Deutsche Bank has opened its digital factory in Frankfurt to discover and evaluate new ideas, and translate these ideas into real products and services for its clients.
The facility currently houses about 400 software developers, IT specialists and financial experts from 14 nations. Plans are on to double the headcount by 2018, the bank said.
It also hosts 50 additional workstations reserved for fintech startups.
Deutsche Bank head, private, wealth and commercial clients corporate division Christian Sewing said: "Today's opening of the Digital Factory is a further milestone on Deutsche Bank's journey to become a technology company. We don't want to be driven by digitalisation; we want to be in the driver's seat. The number of successful players in the banking industry will fall. Only the fastest among them will gain market share."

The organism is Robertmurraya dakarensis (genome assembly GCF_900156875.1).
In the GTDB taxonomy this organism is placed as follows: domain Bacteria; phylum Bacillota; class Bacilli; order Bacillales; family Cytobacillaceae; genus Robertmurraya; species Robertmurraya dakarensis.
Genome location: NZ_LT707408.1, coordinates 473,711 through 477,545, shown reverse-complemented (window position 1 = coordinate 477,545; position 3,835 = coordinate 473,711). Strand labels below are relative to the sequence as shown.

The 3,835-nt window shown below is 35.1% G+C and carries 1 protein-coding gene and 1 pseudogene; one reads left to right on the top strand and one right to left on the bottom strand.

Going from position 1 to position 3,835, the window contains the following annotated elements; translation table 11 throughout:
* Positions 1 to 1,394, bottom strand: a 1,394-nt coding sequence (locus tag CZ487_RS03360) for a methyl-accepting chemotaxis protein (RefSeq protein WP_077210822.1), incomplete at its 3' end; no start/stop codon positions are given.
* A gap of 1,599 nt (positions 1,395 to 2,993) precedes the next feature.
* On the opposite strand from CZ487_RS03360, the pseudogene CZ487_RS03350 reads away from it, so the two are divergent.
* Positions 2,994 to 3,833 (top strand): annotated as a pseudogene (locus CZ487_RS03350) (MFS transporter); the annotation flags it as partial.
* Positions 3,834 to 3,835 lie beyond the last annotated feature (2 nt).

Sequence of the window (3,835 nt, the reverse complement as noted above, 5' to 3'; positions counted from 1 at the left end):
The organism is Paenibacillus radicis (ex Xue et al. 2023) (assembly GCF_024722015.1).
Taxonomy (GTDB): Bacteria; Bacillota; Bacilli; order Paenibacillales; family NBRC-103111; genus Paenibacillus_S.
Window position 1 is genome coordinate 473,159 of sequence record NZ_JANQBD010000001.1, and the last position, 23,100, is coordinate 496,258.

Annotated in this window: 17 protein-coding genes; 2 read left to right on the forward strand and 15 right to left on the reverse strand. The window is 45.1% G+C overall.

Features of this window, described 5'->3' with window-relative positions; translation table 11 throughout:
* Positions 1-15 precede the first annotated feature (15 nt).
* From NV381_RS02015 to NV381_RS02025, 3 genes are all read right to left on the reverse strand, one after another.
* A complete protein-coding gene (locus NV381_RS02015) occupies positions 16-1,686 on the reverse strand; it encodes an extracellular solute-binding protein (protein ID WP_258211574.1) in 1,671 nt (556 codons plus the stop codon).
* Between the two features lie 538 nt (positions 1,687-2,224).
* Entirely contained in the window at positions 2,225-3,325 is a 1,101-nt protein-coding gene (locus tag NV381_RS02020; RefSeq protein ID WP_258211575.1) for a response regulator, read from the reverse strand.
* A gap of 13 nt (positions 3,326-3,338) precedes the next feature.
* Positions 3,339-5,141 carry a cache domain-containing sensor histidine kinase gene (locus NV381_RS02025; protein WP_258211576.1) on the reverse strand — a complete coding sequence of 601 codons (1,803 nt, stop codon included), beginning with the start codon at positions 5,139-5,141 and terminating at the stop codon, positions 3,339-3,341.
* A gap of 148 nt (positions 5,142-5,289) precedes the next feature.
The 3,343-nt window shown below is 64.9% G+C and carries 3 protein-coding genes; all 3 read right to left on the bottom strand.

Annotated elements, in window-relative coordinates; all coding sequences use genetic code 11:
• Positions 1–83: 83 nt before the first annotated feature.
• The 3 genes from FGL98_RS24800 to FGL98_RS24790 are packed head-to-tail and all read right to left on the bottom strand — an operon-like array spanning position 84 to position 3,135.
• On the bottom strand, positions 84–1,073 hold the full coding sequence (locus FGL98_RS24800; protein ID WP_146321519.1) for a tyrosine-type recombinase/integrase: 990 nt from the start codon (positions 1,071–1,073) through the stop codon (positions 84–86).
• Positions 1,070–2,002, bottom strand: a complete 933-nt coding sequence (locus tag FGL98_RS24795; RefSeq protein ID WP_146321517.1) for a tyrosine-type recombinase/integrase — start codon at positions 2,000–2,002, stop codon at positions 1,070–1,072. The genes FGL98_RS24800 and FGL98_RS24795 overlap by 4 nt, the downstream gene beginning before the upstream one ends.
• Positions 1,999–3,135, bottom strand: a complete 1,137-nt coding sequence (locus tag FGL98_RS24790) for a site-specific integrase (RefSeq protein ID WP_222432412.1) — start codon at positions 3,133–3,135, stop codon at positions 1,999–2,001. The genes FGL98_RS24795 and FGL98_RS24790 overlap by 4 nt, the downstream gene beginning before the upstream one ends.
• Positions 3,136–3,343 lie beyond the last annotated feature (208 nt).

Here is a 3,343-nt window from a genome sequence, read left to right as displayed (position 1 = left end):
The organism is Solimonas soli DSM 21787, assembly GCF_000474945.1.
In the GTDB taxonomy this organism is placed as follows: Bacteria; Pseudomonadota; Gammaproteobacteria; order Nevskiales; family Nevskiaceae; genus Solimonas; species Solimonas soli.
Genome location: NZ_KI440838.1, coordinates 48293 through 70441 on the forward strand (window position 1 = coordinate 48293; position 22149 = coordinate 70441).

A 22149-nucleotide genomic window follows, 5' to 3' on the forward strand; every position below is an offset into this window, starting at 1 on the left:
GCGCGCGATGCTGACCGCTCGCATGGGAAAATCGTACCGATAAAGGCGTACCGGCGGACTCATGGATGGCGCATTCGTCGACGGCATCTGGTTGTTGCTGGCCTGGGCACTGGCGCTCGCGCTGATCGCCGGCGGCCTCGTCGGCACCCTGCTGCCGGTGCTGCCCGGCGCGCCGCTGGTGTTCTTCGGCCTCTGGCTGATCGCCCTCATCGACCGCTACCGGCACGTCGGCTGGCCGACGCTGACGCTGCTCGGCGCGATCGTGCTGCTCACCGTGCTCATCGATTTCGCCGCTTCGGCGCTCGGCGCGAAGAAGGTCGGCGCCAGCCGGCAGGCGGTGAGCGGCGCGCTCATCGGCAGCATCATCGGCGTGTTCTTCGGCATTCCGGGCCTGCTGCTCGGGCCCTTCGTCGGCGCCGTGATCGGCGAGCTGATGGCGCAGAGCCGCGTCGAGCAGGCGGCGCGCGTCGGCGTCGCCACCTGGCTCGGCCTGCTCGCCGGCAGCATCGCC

The bank has also signed a partnership deal with the Massachusetts Institute of Technology to foster new ideas.
Deutsche Bank member of the management board and group COO Kim Hammonds said: "The Digital Factory is the nucleus where we are designing and executing in an agile setting. The focus of our technologists and engineers is on speed and implementation, which means short development cycles. This agile approach is essential in today’s dynamic and fast changing world."
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The German banking group has similar technology centres in New York, London and Berlin. The launch of the Frankfurt factory comes months after the company scrapped its plan to open a digital bank in the US.